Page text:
Three films created at the Convent's studio have received awards and a certificate of recognition at the International Orthodox Film Festival in Kyiv which was dedicated to the Feast of the Protection of the Mother of God. The festival is an annual event organised under the auspices of the Ukrainian Orthodox Church with the aim of popularising films with Christian content and awarding the best works. Three of the Convent's films were presented in the ‘Documentaries’ category and received awards at the festival.‘Nun Vera - a Day in the Life’, directed by Anastasiya Kobzareva, earned an award in the ‘Faith, hope and love’ category while ‘Letting Go’, directed by Olga Aleksandrova, earned an award in the ‘For faithfulness to the Orthodox tradition’ category. ‘Spiritual Father’, directed by Natalya Klimova, earned a Certificate of Appreciation.
All three films present the life stories of people who have dedicated themselves to the service of Christ and their neighbours. The documentary ‘Nun Vera - a Day in the Life’ focuses on the experience of overcoming drug dependency by learning to entrust one's life to God. The film's heroine, Nun Vera, came to live at the Convent fifteen years ago, after having struggled with her drug dependency for seven years. To her, acceptance and unity with God was a life-changing experience which inspired her to wage a successful battle for freedom from drugs. She is now terminally ill, and the film spent one day accompanying her and interviewing her about the hopes, sorrows and regrets that she has in the face of the inevitable end of her earthly life. ‘We want this film to give hope and encourage many to follow the example of Nun Vera in trusting God, holding on to Him and living in unity with Him,’ says the film's director, Anastasiya Kobzareva.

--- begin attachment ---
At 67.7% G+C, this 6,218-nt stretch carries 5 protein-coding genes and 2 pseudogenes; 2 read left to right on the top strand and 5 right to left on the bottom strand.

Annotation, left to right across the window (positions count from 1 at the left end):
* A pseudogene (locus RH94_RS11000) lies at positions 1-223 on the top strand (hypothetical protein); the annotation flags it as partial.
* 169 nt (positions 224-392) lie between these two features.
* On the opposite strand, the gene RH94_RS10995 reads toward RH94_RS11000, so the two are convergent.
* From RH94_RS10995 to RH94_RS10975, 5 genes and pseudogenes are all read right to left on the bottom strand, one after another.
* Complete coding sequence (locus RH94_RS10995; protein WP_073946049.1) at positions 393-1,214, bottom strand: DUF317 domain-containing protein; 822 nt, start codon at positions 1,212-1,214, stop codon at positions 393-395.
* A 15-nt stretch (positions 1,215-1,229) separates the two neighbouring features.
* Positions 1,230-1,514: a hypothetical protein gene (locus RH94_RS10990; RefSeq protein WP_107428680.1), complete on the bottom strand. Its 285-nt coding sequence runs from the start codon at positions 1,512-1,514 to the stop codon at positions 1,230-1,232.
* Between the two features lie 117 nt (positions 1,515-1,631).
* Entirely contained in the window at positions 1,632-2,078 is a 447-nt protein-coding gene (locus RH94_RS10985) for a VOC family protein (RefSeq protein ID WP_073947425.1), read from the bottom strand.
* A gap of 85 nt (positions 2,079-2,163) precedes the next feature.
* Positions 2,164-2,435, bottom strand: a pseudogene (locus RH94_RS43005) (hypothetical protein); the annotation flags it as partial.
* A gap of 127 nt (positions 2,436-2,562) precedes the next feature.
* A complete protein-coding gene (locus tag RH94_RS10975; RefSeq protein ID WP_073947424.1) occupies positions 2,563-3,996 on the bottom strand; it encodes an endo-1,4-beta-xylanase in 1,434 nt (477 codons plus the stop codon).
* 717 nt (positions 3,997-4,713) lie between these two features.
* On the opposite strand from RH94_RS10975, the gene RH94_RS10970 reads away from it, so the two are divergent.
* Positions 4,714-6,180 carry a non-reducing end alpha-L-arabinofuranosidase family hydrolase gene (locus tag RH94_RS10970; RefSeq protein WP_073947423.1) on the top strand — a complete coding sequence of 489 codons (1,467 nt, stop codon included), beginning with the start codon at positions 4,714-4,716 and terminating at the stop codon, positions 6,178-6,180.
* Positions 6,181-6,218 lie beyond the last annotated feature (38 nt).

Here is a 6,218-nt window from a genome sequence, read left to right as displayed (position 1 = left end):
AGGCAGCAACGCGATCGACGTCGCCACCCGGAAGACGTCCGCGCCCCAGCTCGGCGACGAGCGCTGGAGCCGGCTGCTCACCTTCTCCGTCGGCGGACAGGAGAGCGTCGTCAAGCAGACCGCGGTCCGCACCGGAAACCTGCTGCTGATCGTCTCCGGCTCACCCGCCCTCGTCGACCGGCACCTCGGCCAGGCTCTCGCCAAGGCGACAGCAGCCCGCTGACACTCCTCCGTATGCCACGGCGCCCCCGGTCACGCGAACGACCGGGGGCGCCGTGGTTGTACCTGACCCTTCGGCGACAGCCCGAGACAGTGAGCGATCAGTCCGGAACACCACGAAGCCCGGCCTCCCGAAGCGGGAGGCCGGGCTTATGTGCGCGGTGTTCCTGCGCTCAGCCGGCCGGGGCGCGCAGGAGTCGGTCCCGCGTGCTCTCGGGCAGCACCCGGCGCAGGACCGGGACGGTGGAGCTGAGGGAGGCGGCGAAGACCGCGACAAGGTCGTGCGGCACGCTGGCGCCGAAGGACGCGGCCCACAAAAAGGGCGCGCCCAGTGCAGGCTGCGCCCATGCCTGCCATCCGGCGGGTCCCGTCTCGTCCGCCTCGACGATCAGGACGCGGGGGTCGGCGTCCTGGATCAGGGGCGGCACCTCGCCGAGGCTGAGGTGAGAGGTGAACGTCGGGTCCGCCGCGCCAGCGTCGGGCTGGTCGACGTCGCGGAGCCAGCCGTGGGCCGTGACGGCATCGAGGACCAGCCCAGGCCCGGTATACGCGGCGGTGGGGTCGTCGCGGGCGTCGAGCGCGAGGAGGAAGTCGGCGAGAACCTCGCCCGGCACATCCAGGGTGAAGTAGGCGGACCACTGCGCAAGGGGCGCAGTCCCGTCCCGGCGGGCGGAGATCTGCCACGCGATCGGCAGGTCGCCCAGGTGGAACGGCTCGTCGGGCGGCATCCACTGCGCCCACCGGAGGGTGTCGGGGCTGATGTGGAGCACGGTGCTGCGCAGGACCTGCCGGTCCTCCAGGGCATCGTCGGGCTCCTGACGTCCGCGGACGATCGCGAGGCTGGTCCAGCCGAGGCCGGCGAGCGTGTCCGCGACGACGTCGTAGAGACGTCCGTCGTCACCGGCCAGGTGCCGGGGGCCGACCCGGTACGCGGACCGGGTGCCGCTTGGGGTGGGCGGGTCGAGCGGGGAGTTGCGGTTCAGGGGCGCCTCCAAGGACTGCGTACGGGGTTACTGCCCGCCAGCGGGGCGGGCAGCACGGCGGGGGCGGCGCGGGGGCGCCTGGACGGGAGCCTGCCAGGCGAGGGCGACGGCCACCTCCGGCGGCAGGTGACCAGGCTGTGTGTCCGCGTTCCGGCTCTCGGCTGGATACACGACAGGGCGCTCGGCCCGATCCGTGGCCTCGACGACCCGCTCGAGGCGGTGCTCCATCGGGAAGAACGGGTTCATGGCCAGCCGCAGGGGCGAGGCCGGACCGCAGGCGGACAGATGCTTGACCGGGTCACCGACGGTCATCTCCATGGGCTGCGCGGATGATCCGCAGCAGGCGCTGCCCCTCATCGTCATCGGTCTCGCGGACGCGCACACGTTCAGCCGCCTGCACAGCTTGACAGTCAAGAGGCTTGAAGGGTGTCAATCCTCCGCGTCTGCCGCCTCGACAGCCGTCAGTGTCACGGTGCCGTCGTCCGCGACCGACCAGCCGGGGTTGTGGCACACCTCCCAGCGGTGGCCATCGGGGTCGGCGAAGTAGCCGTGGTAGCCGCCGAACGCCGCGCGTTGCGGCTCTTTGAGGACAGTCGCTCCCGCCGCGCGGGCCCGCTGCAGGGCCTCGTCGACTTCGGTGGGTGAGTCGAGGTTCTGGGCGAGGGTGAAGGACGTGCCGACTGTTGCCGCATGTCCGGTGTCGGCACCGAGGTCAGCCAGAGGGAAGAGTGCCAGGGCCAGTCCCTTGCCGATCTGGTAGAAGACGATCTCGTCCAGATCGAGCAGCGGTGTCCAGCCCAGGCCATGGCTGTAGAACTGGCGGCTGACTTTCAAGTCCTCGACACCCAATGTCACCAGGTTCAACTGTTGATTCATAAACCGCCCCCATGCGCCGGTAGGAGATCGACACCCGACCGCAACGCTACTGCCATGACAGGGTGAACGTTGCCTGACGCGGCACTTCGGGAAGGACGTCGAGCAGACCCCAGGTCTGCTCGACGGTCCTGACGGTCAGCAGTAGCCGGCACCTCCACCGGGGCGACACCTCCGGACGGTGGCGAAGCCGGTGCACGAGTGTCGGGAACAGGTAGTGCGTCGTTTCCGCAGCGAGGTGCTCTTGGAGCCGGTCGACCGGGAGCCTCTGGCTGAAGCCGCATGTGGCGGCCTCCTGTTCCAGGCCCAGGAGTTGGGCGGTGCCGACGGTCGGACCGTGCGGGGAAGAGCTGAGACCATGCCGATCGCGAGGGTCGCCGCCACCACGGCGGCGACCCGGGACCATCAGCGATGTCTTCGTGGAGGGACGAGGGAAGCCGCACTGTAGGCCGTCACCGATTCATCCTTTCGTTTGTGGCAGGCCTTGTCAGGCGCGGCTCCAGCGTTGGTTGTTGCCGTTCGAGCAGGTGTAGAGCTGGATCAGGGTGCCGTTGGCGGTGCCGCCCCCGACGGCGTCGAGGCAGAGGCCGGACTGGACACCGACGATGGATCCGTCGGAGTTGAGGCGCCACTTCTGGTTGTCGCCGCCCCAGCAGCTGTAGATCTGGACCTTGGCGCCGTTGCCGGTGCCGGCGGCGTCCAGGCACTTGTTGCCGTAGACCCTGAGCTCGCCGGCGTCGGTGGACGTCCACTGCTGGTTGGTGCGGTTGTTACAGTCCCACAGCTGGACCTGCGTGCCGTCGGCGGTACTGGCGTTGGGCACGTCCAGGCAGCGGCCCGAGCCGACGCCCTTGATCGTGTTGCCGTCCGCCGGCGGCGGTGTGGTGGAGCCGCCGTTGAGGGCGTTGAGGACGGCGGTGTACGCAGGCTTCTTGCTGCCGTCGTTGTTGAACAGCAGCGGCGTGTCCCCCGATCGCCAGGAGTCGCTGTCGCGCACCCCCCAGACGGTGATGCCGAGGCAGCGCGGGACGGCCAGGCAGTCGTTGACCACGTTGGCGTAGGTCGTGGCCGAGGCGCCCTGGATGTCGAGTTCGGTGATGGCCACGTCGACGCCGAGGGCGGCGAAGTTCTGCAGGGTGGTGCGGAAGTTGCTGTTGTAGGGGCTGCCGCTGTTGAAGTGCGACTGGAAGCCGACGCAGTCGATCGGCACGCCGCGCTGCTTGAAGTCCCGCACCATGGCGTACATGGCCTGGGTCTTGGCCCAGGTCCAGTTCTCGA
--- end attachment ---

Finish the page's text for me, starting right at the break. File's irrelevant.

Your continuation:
The film ‘Spiritual Father’ was made for the Day of the Angel of Archpriest Andrey Lemeshonok, the Spiritual Father of the Convent of St. Elisabeth. The film is the story of Father Andrey's life of faith and full dedication to the service of God and the people that is typical of most priests in the Orthodox Church. “Their selflessness, however invisible at times, is very dear and valuable to their flock,” says the director of the film, Natalya Klimova.
The film ‘Letting Go’, directed by Olga Aleksandrova, is centred on the life of a young novice of the Convent of St. Elisabeth who has decided to dedicate her life to the monastic service of God. “Our intention was to show the difficulty of this choice for the young person who chooses to dedicate herself to God, rather than to marry and start a family. We also explored the perspective of the young woman's immediate family,” says Olga Aleksandrova.
The inclusive production of The Little Prince is an invitation to see the world from a different angle, to exercise introspection and to make new discoveries about ourselves.